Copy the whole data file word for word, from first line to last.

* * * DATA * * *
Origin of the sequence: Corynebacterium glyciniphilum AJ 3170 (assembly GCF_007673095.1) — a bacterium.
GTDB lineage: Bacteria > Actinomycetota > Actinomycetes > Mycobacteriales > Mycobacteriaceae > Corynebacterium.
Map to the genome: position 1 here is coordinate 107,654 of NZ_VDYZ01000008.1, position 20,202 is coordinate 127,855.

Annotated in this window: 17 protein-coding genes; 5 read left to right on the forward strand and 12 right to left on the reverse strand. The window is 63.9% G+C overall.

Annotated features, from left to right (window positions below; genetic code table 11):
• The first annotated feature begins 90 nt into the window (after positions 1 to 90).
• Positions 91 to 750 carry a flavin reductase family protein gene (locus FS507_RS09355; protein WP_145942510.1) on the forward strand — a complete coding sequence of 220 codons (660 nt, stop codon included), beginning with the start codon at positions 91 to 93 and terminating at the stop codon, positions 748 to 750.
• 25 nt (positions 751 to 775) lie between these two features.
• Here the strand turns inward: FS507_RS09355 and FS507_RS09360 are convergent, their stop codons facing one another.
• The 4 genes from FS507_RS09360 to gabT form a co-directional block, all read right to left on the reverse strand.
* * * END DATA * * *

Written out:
Origin of the sequence: Corynebacterium glyciniphilum AJ 3170 (assembly GCF_007673095.1) — a bacterium.
GTDB lineage: Bacteria > Actinomycetota > Actinomycetes > Mycobacteriales > Mycobacteriaceae > Corynebacterium.
Map to the genome: position 1 here is coordinate 107,654 of NZ_VDYZ01000008.1, position 20,202 is coordinate 127,855.

Annotated in this window: 17 protein-coding genes; 5 read left to right on the forward strand and 12 right to left on the reverse strand. The window is 63.9% G+C overall.

Annotated features, from left to right (window positions below; genetic code table 11):
• The first annotated feature begins 90 nt into the window (after positions 1 to 90).
• Positions 91 to 750 carry a flavin reductase family protein gene (locus FS507_RS09355; protein WP_145942510.1) on the forward strand — a complete coding sequence of 220 codons (660 nt, stop codon included), beginning with the start codon at positions 91 to 93 and terminating at the stop codon, positions 748 to 750.
• 25 nt (positions 751 to 775) lie between these two features.
• Here the strand turns inward: FS507_RS09355 and FS507_RS09360 are convergent, their stop codons facing one another.
• The 4 genes from FS507_RS09360 to gabT form a co-directional block, all read right to left on the reverse strand.